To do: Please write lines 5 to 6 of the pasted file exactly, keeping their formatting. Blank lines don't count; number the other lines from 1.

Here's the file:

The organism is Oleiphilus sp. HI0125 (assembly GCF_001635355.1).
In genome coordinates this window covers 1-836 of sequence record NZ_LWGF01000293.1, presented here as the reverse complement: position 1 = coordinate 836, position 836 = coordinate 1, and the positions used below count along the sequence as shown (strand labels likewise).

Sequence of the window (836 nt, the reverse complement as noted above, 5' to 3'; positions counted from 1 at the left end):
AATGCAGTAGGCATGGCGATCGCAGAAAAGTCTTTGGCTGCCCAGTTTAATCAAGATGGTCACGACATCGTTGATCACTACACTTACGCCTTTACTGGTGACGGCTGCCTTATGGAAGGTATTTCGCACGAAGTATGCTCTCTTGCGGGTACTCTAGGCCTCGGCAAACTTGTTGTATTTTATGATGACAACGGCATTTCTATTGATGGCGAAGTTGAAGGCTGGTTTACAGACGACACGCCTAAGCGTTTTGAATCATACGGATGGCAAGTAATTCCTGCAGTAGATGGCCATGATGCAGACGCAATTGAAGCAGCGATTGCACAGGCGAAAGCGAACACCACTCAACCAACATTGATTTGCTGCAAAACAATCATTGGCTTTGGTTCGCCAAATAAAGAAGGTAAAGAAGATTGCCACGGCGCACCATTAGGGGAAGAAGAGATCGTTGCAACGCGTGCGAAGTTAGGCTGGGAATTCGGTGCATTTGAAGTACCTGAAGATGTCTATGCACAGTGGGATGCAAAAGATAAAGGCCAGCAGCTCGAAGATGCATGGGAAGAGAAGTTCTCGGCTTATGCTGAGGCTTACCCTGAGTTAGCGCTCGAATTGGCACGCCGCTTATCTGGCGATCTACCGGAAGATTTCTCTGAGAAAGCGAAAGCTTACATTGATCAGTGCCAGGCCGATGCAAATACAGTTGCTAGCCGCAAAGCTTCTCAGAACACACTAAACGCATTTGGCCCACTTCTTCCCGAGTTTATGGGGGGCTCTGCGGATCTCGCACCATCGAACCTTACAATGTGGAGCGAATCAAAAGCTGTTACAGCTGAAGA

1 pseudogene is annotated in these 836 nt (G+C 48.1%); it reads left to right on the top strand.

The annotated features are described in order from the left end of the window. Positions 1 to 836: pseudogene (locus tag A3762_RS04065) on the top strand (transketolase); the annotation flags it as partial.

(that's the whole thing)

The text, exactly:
1 pseudogene is annotated in these 836 nt (G+C 48.1%); it reads left to right on the top strand.

The annotated features are described in order from the left end of the window. Positions 1 to 836: pseudogene (locus tag A3762_RS04065) on the top strand (transketolase); the annotation flags it as partial.